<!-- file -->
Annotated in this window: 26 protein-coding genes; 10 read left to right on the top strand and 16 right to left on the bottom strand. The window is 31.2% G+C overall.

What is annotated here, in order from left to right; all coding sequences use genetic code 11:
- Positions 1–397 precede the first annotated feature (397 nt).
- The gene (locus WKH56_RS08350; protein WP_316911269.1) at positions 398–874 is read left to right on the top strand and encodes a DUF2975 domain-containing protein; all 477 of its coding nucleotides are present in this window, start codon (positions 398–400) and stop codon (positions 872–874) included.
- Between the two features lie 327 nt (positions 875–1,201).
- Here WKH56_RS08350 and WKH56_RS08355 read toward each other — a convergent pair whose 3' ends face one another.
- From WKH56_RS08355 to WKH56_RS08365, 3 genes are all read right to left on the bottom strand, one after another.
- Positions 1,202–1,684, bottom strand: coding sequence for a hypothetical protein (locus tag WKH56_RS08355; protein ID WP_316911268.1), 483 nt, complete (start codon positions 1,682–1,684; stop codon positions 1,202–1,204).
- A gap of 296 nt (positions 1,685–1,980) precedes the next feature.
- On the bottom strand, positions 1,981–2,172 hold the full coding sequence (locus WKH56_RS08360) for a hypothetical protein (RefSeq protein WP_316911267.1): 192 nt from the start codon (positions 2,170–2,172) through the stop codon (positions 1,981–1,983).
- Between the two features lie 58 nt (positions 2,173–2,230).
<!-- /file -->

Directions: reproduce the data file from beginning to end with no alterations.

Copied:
Annotated in this window: 26 protein-coding genes; 10 read left to right on the top strand and 16 right to left on the bottom strand. The window is 31.2% G+C overall.

What is annotated here, in order from left to right; all coding sequences use genetic code 11:
- Positions 1–397 precede the first annotated feature (397 nt).
- The gene (locus WKH56_RS08350; protein WP_316911269.1) at positions 398–874 is read left to right on the top strand and encodes a DUF2975 domain-containing protein; all 477 of its coding nucleotides are present in this window, start codon (positions 398–400) and stop codon (positions 872–874) included.
- Between the two features lie 327 nt (positions 875–1,201).
- Here WKH56_RS08350 and WKH56_RS08355 read toward each other — a convergent pair whose 3' ends face one another.
- From WKH56_RS08355 to WKH56_RS08365, 3 genes are all read right to left on the bottom strand, one after another.
- Positions 1,202–1,684, bottom strand: coding sequence for a hypothetical protein (locus tag WKH56_RS08355; protein ID WP_316911268.1), 483 nt, complete (start codon positions 1,682–1,684; stop codon positions 1,202–1,204).
- A gap of 296 nt (positions 1,685–1,980) precedes the next feature.
- On the bottom strand, positions 1,981–2,172 hold the full coding sequence (locus WKH56_RS08360) for a hypothetical protein (RefSeq protein WP_316911267.1): 192 nt from the start codon (positions 2,170–2,172) through the stop codon (positions 1,981–1,983).
- Between the two features lie 58 nt (positions 2,173–2,230).